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http://http://video.nationalgeographic.com/video/player/specials/photography-specials/photographers/peru-boy-allard.html http://http://video.nationalgeographic.com/video/player/specials/photography-specials/photographers/peru-boy-allard.html
Didn't really have something to put on here so I thought I'd give an explanation of what I hope to do with poverty studies and art.  This is a really famous National Geographic photograph that, although in a small way by some proportions, affected an impoverished situation.  The Peruvian boy photographed is crying because someone just drove into and killed his sheep (the source of his pride and income) and I'm sure he is unsure of what to do next.  The photographer caught the sense of helplessness that we have been trying to understand through readings, discussion and the poverty simulation, in just one snap.  The boy's facial expression caught the hearts of lots of Americans and he was flooded with money and words of encouragement.  His pack of sheep were replaced and his tears dried.

Although that is just one example of one family helped, I feel that I too can use photography in this way to affect those who are hopeless.  Whether it be across the world or across the fence (great wall of Greenville), I am hoping to spread light on situations that have been in the dark so that those who CAN help, will help.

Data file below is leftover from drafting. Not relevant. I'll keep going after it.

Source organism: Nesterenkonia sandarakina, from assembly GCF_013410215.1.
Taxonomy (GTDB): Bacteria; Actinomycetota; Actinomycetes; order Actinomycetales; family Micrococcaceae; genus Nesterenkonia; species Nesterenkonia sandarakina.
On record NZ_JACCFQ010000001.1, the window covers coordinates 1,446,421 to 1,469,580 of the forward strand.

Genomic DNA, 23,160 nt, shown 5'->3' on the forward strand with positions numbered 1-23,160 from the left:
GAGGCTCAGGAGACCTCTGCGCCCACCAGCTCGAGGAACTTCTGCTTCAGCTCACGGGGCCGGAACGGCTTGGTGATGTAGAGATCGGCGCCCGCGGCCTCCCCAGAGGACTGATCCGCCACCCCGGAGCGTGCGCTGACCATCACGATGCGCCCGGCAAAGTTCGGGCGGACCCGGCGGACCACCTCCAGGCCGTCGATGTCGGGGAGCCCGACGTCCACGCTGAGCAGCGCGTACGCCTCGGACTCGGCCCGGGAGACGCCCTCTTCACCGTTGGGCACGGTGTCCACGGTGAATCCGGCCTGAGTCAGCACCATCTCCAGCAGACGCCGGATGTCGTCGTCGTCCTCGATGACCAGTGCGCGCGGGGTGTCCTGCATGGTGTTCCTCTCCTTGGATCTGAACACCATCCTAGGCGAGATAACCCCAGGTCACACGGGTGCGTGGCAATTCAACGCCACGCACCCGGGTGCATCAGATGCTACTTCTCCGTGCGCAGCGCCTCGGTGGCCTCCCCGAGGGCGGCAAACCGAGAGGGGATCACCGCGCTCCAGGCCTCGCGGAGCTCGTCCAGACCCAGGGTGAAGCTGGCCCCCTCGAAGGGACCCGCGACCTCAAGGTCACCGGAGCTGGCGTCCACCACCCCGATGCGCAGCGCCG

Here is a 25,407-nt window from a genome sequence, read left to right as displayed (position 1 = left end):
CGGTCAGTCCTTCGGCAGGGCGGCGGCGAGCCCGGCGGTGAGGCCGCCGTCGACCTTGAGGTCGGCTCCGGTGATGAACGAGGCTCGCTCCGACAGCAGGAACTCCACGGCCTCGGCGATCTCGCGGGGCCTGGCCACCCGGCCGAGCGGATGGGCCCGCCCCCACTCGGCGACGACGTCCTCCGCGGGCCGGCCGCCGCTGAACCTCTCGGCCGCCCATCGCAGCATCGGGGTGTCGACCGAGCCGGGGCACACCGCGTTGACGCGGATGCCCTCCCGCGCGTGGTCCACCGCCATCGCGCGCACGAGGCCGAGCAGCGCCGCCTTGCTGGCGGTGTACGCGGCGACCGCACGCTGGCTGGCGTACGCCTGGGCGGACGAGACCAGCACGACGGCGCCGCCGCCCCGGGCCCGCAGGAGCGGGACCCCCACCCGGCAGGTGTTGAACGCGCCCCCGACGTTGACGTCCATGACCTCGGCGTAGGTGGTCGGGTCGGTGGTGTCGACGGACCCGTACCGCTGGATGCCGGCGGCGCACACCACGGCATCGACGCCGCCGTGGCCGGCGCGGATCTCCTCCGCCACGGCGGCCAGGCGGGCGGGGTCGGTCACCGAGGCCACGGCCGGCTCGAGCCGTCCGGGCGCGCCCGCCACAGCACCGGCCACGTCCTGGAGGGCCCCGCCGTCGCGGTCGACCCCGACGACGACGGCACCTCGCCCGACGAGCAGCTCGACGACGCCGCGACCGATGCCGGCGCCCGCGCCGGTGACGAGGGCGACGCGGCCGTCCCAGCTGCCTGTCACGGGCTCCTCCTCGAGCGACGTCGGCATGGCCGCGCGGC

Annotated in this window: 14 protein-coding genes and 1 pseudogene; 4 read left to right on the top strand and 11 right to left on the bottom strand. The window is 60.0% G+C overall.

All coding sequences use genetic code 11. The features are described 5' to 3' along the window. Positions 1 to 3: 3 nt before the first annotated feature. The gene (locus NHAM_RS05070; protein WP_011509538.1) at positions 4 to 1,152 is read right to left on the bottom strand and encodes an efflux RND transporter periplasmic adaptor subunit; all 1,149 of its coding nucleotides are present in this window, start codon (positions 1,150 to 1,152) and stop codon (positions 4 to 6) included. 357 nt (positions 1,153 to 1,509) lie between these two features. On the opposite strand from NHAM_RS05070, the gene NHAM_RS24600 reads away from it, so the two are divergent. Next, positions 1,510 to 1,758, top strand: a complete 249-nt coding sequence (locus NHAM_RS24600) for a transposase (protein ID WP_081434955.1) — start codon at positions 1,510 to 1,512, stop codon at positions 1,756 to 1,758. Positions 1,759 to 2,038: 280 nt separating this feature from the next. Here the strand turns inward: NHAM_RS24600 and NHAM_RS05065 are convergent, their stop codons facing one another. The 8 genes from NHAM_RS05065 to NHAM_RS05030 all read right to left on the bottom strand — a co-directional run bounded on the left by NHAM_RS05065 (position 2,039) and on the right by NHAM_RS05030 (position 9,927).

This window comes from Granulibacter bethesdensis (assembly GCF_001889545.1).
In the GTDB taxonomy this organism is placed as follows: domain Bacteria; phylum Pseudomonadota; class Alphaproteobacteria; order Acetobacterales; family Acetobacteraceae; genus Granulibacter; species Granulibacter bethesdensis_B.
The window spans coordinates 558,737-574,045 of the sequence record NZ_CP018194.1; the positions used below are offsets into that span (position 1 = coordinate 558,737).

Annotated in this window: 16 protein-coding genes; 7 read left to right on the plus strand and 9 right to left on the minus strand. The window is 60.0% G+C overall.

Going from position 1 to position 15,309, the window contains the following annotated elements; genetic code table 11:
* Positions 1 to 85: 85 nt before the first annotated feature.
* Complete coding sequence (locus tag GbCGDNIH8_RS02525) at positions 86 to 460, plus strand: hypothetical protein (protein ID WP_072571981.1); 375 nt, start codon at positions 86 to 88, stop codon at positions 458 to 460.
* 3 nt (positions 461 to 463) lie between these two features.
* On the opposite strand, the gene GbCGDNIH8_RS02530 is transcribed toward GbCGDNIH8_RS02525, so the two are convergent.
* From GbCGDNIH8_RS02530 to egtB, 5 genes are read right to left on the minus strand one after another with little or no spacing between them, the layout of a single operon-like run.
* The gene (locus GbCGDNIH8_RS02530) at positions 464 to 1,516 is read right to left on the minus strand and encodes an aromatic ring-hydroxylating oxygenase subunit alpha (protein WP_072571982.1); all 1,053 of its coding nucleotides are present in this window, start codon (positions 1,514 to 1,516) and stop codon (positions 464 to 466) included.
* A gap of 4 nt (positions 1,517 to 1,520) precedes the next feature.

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8 Comments

  1. Unknown User (scrane)

    Catherine: That is beautiful. Thanks for sharing!

  2. Unknown User (cmceniry)

    CPate = Awesome.

    It's incredible how quickly one photo can break your heart.

    Here's a theatre piece which talks about human trafficking and is kind of representative of how I want to use theatre, as well.

    http://www.digitaltheatre.com/#/asset/270f21c6-95f4-491c-af75-f89a038184ba/73d1e5fc-b0ff-46f3-b043-1c47b3b72303/

    This has so much to do with the idea of consumer responsibility- the minds of the consumers have to be engaged in wanting to end poverty no matter what the system is, or else nothing will happen. The arts are definitely still necessary in this struggle. However, I find that so few artists even care. Photography is probably one of the few arts that is making massive strokes to alleviate suffering. Theatre- less so. For some reason, theatre artists would rather make fun of the upper class rather than mobilize them... doing no good at all.

    1. Unknown User (bsmalls)

      This is really cool Catherine and Cortney! I love the arts and think that they are a great way to move people towards action. It is definitely something worth pursuing...I just hope your works are not pushed to the side like the small voices you try to speak out for.

      Sometimes people need awareness in a different form that is visual instead of solely audial.

  3. Unknown User (pmoore)

    This is an awesome post Catherine! I also hope to someday use photography to help communicate the harsh realities that poverty induces on the human experience. The ability to capture one specific instance that communicates a much larger story is something that is almost impossible to do...Steve McCurry (my favorite photographer...probably most famous for his 1984 picture titled "Afghan Girl") discusses his persuit of the "unguarded moment".  This moment comes and goes when the persons he is photographing forgets McCurry is there, and the subject's eyes, facial expressions, body movement, and surroundings give insight to the true state of affairs.  Capturing these elements in the right lighting and timing among the chaos that surrounds the natural world is something very rare; but when it happens, the resulting image can be breathtaking.